**This piece by Nick Wallace of Wallace Farms and Nick’s Sticks is being shared with permission. Please take a few minutes to read his background (in italics) and the full piece, Farming for a New Prairie, below the family picture. It will revitalize your soul as we dream and work together to restore the land to what Mother Nature intended.**
As many of you may know, I was involved in a very serious snowmobiling accident near my Iowa farm nearly two years ago. Since then, I’ve been re-adjusting into a new role and place within Wallace Farms and Nick’s Sticks.
Prior to the accident, my daily routine was fairly labor intensive and often quite tiring… feed the animals, correspond with customers, pack orders in the freezer, load the truck, make deliveries. Go to bed. Wake up. Repeat!!! During my many hours driving in the truck, I thought constantly about what was wrong with the current agriculture system and how it could change for the better. But I never put those thoughts on paper… until now.
I have a hard time doing the daily chores these days. Packing orders in the freezer is nearly impossible, and loading and unloading the truck is a daunting task. But what I can do is finally get my thoughts about agriculture, our food and farming on paper. So, I’ve decided to start expressing my ideas – crazy or sane, idealistic or practical – about our connection to the land. My only goal is to get people to think more broadly about the subject, to start the conversation with friends and family, to blow up some of the myths about what can and cannot work within our edible landscape.
I don’t know what the future holds. On some days, it feels like people are waking up. It feels like our foods and farms can change….for the better. Whether it changes or not, I do want to know that I entered the arena and spoke my mind.
I often daydream while I drive the back roads of Iowa. There isn’t much to look at these days. Rows and rows of corn and soybeans, the occasional hog-confinement and abandoned farm houses with crumbling barns. The small towns that dot the countryside have a faint pulse… maybe a convenience store and bar serving fried food with ranch dressing. The “Norman Rockwell” warm and fuzzy feeling of the past might be what the rest of the country envisions, but those days are but a distant memory.
Our current state of agriculture continues to move away from the concept of producing food. That is the purpose of farming, right? To produce the best tasting, most nutritious and life-sustaining and abundant crop we can produce? It probably started by feeding a family, then the village, then a town and the town became a city. It’s lately taken on the mantra of “we have to feed the world”. Maybe we should consider feeding our country first. We are the sickest country on the planet. Our kids are riddled with ADD, ADHD, and Autism. No one denies the childhood obesity epidemic upon us. Yet the headlines boast of all-time record yields and farms making all-time record profits. Here’s a crazy thought: if the grocery store closes tomorrow how many farmers would starve? I’m being serious. Farmers aren’t producing food anymore, they are producing a commodity. Most don’t have gardens or livestock. So if the store closes what would they do? A farmer who can’t feed his or her family… I wouldn’t call that progress, would you? Please don’t get me wrong – this isn’t a rant against the farmer. Government policy over the last 40 years has slowly turned a once self-sustainable and self-reliable farmer into an industrial tool of Agri-business. They don’t have a choice to grow something besides corn and soybeans. To do so is a risky proposition because the subsidized crop insurance and infrastructure dictates the crops to be grown. These farmers have their families and farms to keep afloat. The biggest fear a farmer has is losing the farm… you’ll never get them to say it but trust me. I know because it’s one of my biggest fears. Imagine running a farm that has been in the family for over a century and you’re the one who drops the ball.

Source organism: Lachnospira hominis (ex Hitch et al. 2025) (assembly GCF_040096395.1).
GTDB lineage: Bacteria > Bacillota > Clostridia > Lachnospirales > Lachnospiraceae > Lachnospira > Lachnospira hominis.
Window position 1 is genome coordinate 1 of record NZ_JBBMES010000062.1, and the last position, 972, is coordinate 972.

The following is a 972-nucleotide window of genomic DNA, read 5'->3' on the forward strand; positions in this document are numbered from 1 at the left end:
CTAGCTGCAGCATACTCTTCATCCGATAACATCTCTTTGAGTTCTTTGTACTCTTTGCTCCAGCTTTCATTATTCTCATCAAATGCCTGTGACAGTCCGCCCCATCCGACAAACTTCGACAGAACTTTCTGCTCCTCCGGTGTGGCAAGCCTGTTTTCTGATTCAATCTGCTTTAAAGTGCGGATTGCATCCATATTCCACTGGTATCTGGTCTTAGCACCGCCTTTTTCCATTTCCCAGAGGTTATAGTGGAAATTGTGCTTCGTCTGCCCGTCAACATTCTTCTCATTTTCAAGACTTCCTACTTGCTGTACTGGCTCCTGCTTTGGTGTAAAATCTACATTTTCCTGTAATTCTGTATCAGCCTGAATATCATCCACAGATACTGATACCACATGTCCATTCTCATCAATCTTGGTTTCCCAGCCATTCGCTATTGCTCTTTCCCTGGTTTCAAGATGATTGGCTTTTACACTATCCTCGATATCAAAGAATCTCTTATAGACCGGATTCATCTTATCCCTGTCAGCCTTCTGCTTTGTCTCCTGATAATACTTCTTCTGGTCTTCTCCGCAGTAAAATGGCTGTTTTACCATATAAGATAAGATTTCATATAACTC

Back to my daydreams. Instead of corn and soybean fields I see more… a lot more. Emerald green pastures dotted with cows, sheep, goats, chickens, turkeys and ducks. A micro-dairy for each county… maybe 2 dairies. One does fresh raw milk, the other artisan cheese, cottage cheese, butter and ice cream. The whey, a by-product, feeds the chickens for eggs. The eggs go to town with the neighbor’s organic red winter wheat for the corner bakery. That bakery sells buns to the local burger joint. The burger joint is using the grass-fed local beef and the cheese from the dairy. Score 2 points for the dairy – wait, make that 3 points because the burger joint sells milkshakes too! Don’t forget about the vegetable farmer that provides the lettuce, tomato, and pickles for the burger. Add some organic potatoes for the best French fries you’ve ever had. You know why they are so good? The burger joint buys lard from the acorn and apple-finished pork producer down the road. You haven’t had French fries until you’ve had them fried in lard. Oh yeah, the neighbor’s hogs make hot dogs in case you’re not in the mood for a burger. Those bruised apples the pork producer used to finish his pork came from his neighbor’s orchard. The orchard’s best apples, peaches, blueberries and strawberries went to the baker who made pies. Pies with the organic red winter wheat and a lard crust. Are you starting to get the picture? This makes so much sense on so many levels but remember it’s just a dream. Maybe we can start to make it a reality!
Thank you for your interest and support of our companies – Nick’s Sticks and Wallace Farms. We truly value each of our customer relationships. With every purchase you make, you’re helping our vision of restoring land back into the “new” prairie.
Let’s save the dirt together!